- Hall of Cupid and Psyche: it was the duke's dining room, and is entirely frescoed with scenes from the story of the two lovers. To complete the atmosphere, various divine loves depicted above the fireplace, and episodes from the story of Venus and Mars on two other walls. This room was the symbol of the Duke's love for Isabella Boschetti.
- Hall of the Eagles: it was Frederick's bedroom, with the fresco of Phaeton's fall from the chariot of the sun, and dark stuccoes of eagles with spread wings in the lunettes at the corners of the room, accompanied by frescoes of pagan fables.
- Hall of the Sun and the Moon: referred to as "sitting room" in official documents, the room served as a corridor to the more reserved rooms of the Enterprises and Ovid. The central fresco, which depicts the chariots of the Sun and the Moon, gives the room its name.
- Hall of bas-reliefs and Hall of the Caesars: they are small rooms in honor of the emperor Charles V, from whom Frederick obtained the title of duke in 1530.
- Loggia of honor: it is the loggia overlooking the fishmongers, parallel to the "Grande" one, which marks the entrance to the building and shows the garden. The vault is divided into large squares in which the biblical story of David is represented.
The secret corner
Built in 1530, the cave apartment is located in the east corner of the garden. Composed of a few modestly sized rooms, all compared to those of the Palazzo, it is characterized by a loggia which, opening onto a small garden, shows how much of the old frescoes are left. From the garden it is then possible to access the cave, an area used as a bathroom, recreated to give the idea of a natural environment. There are neither marbles nor refined materials, and the interiors were covered with shells that have now disappeared. Everything was organized in such a way as to recreate a real cave.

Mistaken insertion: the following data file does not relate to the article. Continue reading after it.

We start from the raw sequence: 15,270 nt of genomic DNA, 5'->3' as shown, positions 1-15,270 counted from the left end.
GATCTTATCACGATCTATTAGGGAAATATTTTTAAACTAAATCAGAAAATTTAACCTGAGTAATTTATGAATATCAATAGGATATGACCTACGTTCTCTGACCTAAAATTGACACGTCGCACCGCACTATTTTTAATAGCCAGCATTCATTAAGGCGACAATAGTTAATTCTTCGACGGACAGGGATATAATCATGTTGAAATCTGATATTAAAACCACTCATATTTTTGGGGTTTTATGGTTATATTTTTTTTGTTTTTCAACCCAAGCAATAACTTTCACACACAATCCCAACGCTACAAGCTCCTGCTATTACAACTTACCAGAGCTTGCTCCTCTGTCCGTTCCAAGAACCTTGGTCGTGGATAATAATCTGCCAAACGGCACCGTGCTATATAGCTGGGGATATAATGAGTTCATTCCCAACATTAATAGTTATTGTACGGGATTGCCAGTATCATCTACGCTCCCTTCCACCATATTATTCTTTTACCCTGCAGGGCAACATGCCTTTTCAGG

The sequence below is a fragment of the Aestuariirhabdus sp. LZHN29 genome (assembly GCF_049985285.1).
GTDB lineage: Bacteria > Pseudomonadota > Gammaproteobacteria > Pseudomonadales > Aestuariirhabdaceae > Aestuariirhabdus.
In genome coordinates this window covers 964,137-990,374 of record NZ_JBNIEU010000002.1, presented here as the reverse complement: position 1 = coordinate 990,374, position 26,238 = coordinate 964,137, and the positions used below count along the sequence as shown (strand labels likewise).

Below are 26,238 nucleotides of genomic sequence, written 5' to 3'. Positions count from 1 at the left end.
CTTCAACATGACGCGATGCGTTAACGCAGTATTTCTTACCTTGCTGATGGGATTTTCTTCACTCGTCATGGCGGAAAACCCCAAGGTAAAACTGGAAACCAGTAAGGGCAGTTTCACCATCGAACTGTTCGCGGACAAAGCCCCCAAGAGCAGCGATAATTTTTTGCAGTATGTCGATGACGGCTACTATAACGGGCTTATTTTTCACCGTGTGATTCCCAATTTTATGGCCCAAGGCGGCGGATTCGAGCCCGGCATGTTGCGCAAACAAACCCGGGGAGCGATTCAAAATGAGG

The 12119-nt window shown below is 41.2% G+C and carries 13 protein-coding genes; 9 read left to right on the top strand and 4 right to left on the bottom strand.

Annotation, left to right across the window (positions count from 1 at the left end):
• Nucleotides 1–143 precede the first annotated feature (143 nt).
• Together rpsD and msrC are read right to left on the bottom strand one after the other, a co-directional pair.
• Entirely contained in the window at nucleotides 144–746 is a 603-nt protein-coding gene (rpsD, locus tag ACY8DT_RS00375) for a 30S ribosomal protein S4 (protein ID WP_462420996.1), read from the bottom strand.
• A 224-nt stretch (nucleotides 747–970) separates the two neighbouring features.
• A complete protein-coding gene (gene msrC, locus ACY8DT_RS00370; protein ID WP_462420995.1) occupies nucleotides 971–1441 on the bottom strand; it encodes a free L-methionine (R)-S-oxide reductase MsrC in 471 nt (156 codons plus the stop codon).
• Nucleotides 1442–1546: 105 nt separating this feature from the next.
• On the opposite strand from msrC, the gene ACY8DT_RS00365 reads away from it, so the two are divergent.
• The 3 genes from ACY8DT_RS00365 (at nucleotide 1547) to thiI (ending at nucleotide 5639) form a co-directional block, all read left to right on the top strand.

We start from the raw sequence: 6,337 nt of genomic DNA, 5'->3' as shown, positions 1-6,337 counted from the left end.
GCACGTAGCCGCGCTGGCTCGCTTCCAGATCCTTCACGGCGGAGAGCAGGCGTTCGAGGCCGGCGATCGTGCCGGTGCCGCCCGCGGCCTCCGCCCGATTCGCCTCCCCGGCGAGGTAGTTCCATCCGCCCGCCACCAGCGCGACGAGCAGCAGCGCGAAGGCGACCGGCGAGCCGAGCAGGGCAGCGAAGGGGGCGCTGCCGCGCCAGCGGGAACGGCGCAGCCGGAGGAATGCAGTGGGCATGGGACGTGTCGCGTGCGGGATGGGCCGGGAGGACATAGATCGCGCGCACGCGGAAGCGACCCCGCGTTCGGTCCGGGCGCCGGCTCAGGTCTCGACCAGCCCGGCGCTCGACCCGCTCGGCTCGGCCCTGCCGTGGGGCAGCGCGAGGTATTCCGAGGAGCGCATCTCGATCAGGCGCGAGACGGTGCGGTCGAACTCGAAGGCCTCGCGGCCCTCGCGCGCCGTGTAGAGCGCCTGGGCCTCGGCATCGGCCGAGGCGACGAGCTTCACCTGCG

Fruit bowls of Palazzo Te
Located on the southern side of the garden, the Fruttiere consist of a single room divided into three naves. The building, finished around 1655, came used to house plants during the winter but, from the following century, it was turned into a military warehouse. Improper uses continued until 1989, when it became the venue for the exhibitions held by the International Center of Art and Culture in Palazzo Te.
Given the numerous vicissitudes that Palazzo Te has had to overcome over the centuries, several restorations were necessary, which gave it its current shape. This was joined by the aim, on the part of the city institutions, to obtain from the Palazzo a museum that housed, even if in part, the civic collections: the permanent exhibition space was created in the rooms on the upper floor. Access to the museum is included in the cost of the ticket and, at the moment, it is possible to admire four permanent collections:
- Gonzaghesca section: materials linked to the history of Mantua of the Gonzaga age, which include a Numismatic Collection consisting of 595 coins and a collection of 62 Gonzaga medals and illustrious Mantuan personalities.
- Donation "Arnoldo Mondadori": consisting of several paintings collected over time by Arnoldo Mondadori, and donated to the museum in 1974 by his heirs.